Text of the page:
Authors Lisa McCubbin and Secret Service Agent Clint Hill in front of presidential vehicle SS-100-X at the Henry Ford Museum in Dearborn, MI. KMS Photography.

Authors Lisa McCubbin and Secret Service Agent Clint Hill in front of presidential vehicle SS-100-X at the Henry Ford Museum in Dearborn, MI. KMS Photography.

During question-and-answer sessions everywhere they go, Hill receives questions related to conspiracy theories about Kennedy’s assassination.  His response is always the same:  “those are all theories–nothing based on factual evidence.  Every conspiracy theory can be discounted by hard facts.”

“Five Presidents” begins with Hill’s early life.  An orphan adopted and raised in North Dakota, Hill was a stand-out high school athlete, received a college scholarship and worked in U.S. Army counterintelligence before being inducted into the Secret Service in 1958 during Eisenhower’s second term.  Hill’s first detail was to protect the president’s ailing mother-in-law in Denver.  During his first month on the job, he smuggled a dead body out of her home.  Six months later, Hill was reassigned to the White House, where he was soon protecting the president.

The book is hard to put down.  Hill tells his story against a backdrop of tumultuous social and political times, including the cold War; the assassinations of John F. Kennedy, Martin Luther King Jr. and Robert F. Kennedy; the Civil Rights Movement; Vietnam; and Watergate.  Through it all, Hill is there as presidents negotiate with foreign leaders and domestic lawmakers, seek the counsel of trusted advisers and agonize over difficult policy decisions.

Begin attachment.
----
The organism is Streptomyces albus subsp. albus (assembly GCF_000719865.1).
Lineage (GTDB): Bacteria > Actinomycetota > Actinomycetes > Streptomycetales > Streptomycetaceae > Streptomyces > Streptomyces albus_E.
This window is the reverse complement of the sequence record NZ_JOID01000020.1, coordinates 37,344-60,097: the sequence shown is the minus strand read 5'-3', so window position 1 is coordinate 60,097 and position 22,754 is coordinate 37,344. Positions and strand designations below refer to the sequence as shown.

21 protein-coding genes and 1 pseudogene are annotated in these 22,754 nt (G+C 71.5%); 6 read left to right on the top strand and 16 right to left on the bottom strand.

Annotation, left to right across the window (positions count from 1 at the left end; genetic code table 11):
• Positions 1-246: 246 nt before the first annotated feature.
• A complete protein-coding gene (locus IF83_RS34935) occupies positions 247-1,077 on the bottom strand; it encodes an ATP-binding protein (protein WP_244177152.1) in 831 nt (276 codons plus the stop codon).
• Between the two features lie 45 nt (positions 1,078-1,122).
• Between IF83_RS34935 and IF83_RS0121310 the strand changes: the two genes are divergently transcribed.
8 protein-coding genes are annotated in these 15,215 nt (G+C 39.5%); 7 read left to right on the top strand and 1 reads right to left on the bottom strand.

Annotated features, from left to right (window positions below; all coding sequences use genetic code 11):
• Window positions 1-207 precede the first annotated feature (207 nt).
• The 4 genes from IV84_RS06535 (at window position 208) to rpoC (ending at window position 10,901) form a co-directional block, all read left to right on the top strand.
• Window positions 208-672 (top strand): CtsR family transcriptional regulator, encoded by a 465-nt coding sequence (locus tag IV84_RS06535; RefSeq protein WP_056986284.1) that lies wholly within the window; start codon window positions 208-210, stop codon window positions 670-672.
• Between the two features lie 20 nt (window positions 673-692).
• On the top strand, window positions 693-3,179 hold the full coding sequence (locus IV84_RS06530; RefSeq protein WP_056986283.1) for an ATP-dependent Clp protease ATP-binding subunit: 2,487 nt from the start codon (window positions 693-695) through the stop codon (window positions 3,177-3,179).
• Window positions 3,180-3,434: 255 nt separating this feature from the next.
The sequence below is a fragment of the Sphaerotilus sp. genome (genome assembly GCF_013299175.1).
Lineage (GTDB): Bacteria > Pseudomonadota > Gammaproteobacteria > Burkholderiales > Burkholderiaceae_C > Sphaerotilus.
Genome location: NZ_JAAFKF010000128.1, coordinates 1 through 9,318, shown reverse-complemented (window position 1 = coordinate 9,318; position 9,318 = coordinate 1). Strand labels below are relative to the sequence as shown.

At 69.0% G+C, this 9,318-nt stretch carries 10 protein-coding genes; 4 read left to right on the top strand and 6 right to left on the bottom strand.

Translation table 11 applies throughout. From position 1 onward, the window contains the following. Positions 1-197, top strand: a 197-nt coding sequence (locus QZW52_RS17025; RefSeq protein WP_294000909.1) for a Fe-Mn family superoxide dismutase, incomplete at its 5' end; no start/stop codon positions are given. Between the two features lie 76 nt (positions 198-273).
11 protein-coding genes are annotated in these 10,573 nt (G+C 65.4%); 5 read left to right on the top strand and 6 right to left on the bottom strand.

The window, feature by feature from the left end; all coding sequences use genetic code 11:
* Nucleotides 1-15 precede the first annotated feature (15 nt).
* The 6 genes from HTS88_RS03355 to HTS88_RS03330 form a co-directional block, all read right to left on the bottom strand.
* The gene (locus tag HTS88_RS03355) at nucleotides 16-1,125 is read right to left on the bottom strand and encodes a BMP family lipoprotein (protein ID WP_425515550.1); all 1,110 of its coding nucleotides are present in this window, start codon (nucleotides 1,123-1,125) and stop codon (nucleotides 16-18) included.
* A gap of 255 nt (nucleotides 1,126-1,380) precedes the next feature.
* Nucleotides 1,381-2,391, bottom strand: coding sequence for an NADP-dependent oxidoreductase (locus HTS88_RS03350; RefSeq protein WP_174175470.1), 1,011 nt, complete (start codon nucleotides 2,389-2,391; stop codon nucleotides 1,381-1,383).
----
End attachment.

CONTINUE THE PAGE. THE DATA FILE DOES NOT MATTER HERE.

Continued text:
Secret Service agent Clint Hill and coauthor Lisa McCubbin speaking at Henry Ford Museum to sold-out crowd of 700 people. KMS Photography.

Secret Service agent Clint Hill and coauthor Lisa McCubbin speaking at Henry Ford Museum to sold-out crowd of 700 people. KMS Photography.

IN addition to chronicling each president’s leadership, the book provides countless intimate glances into the presidents’ more private moments, something that lends humanity and dimension to characters that often seem larger than life.

The book also features never-before-published photos that show teeming crowds and surprisingly little Secret Service protection.  “People are shocked to see photos of the president riding in open cars through the streets of Kabul, Afghanistan; Karachi, Pakistan; and Tehran, Iran, as Eisenhower did in 1959,” McCubbin says.

Though “Five Presidents” focuses on the presidents Hill served, one of the most affecting takeaways is the personal sacrifice required of Secret Service agents.

Hill loved his job but worked impossible hours, endured grave stress and spent almost all holidays with the presidents he served.  Hill notes at one point in the book that Christmas 1967 was the first he’d spent at home with his wife and boys, then 6 and 11, since 1958.

It wasn’t until after retiring from the Secret Service in 1975 that Hill began to understand that he had long suffered from post-traumatic stress disorder.

“I have tried to bring history to life through my experiences,” Hill says.  “The Kennedy assassination was a defining moment for me. . . but there was so much that led up to that moment and much that followed.”

Clint Hill and Lisa McCubbin are in demand as keynote speakers for all kinds of events.  Hill’s extraordinary story is motivational and inspirational– a once-in-a-lifetime opportunity for audiences to meet one of America’s true heroes. For information on how to have Clint Hill and Lisa McCubbin speak at your event, contact Premiere Speakers Bureau. For a montage of some humorous clips from their presentation Click Here.

 

1 Comment

  1. Natalie Zaldua on September 13, 2016 at 9:27 am

    I can’t wait to see you again in Austin 😁😊 you probably don’t remember me but oh well